The anonymous Hemingways of the 17th century
widespread view that the language of the King James Version is too complex and convoluted, I find it to be often the case that the King James is more compact, punchy, direct, and forceful than anything found in modern translations.
As an example and a test, here is a question. If you wanted to convey the idea that people who blaspheme against the Holy Ghost will never be forgiven, how would you do it?
Once you’ve answered the question (and please take as much time as you like), open the extended entry and see how Jesus states this idea in the King James Version (Mark 3:29):
[H]e that shall blaspheme against the Holy Ghost hath never forgiveness.
That is fantastic language: “hath never forgiveness.” Our modern English can’t hold a candle to it.
Here is the entire passage:
Verily I say unto you, All sins shall be forgiven unto the sons of men, and blasphemies wherewith soever they shall blaspheme: But he that shall blaspheme against the Holy Ghost hath never forgiveness, but is in danger of eternal damnation.
And by the way, “blasphemies wherewith soever they shall blaspheme”: that is fantastic. To me, “wherewith soever” is not clunky, heavy, impossibly old-fashioned. It is alive and exciting.
- end of initial entry -
Michael S. writes:
Your recent discussions of the King James Bible and the nobility of its language recalled several passages to my mind. The first is from the Introduction to Barbara Reynolds’ 1970s translation of Ariosto’s giant Renaissance epic Orlando Furioso. Discussing the first, Elizabethan, translation of the poem, by Sir John Harrington in 1591, she writes, “The success of his translation must in great part be attributed to the qualities of the English language of that period. As Walter Raleigh remarked, ‘the speech of that eloquent age ran freely from his tongue, and in the numerous incidental similes and “sentences”, or moral aphorisms, he often attains the note of finality’. The material lay to hand, like some gorgeous glittering brocade; it had only to be cut and fashioned to the shape of the original…. This is the English which lay ready to Shakespeare’s hand for such lines as ’ The intertissued robe of gold and pearl. ’ It is as natural as picking flowers in a garden.”
The relevance to the King James Bible is, I think, obvious. The Elizabethan period was in many respects a very troubled and defective age, but its English had reached a singularly felicitous period which would be difficult to equal today, even if today’s writers and translators aspired to achieve the same effects. By and large they do not. It’s important to note, however, that when they do they are criticized, or rather, to be precise, savaged.
The problem with today’s “updated” translations is that our updated language is incapable of being both authentically contemporary and of expressing the thoughts and feelings that the originals did. This is because our souls, and therefore our language, have become corrupt. I don’t know if you as a non-Catholic followed the turmoil over the new translation of the Roman Missal, the prayer-book for the Mass, which was promulgated last year. There were massive complaints from all the usual suspects about how the nasty old celibate men at the Vatican and so forth were forcing their reactionary beliefs and words down the throats of the sacred People who just wanted to pray as they had always prayed, i.e. in the words from the ’60s and ’70s rather than the eternal Latin of their fathers. The complaints were over such changes as replacing “one in being” with “consubstantial”, and “Lord God of power and might” with “Lord God of hosts,” changes in the direction of greater clarity and accuracy, a larger and more precise vocabulary, and more traditional and poetic language. I and all traditionalist Catholics applauded such changes, but the complainers were right from their own perspective: the traditional language of the Christian Church does not express their habitual thoughts and feelings, and for the kind of religion they believe in the slack and frivolous idiom of modernity suits them better. So it is with the New International Version or its Catholic competitor, the New American Bible. Where they’re not simply inaccurate, they’re ugly—which is its own kind of inaccuracy.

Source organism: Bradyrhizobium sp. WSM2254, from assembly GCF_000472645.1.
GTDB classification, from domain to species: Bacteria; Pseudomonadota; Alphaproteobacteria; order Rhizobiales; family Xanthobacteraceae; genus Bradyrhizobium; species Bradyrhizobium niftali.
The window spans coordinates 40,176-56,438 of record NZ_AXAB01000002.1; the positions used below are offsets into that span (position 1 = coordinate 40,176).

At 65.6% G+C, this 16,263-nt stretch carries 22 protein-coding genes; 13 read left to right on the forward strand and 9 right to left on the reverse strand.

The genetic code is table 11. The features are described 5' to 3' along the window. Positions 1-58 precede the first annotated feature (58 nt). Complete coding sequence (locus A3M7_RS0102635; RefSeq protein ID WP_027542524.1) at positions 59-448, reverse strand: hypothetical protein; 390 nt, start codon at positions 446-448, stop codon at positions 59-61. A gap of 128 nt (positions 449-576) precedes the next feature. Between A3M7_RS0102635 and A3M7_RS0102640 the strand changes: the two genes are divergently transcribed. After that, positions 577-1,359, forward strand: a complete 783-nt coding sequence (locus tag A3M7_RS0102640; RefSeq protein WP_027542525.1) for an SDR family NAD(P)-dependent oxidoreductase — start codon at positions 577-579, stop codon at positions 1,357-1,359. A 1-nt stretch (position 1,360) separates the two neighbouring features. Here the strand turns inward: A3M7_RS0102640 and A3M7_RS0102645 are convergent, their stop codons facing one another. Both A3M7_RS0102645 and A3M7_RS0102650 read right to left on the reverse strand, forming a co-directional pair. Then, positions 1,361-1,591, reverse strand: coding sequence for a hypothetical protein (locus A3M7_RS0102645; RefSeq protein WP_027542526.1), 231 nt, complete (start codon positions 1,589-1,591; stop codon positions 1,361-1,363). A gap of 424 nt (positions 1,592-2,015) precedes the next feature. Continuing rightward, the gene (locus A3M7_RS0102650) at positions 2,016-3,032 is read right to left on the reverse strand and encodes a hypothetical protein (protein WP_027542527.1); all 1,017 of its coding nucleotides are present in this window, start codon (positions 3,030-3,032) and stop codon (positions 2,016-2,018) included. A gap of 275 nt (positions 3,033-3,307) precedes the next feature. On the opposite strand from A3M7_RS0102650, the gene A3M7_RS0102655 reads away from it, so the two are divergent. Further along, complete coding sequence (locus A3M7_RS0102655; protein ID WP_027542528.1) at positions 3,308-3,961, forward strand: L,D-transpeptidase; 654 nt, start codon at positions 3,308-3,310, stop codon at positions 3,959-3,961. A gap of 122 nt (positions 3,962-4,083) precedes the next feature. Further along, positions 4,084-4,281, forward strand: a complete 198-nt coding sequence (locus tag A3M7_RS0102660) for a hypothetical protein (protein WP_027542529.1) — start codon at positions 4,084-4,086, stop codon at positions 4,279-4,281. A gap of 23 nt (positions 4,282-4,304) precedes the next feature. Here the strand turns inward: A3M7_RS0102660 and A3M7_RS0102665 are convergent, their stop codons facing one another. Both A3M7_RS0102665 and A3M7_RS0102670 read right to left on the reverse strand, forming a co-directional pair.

For most moderns, the contrast between the noble and elevated language of our fathers, which expressed and gave voice to their noble and elevated culture, and our own debased and degraded language serves simply to make us uncomfortable with the thought-world of every human generation before our own. This is what the twilight of civilization looks like: the barbarism on television is not only familiar, but also homely: it reflects who and what we are; while to nearly all of us every mind from Homer to Jane Austen is foreign and disturbing. For English-speaking Protestants the King James Bible once served as the gateway not only to the Word of God, but also into the entire world of the past; its words and images formed the material for speech and thought to those who knew it better than any other book, conforming those who used it to the minds of its makers and providing passage into the house of literature, history, philosophy and theology for which the Bible was the sustaining keystone. This was still true in the early 20th century. Today, to most of us, King James is as alien as Gilgamesh.
Ben M. writes:
Michael S. wrote: “Today, to most of us, King James is as alien as Gilgamesh.”
Posted by Lawrence Auster at June 05, 2012 11:58 PM | Send
Who is Gil Gamesh? King James I assume is Labron.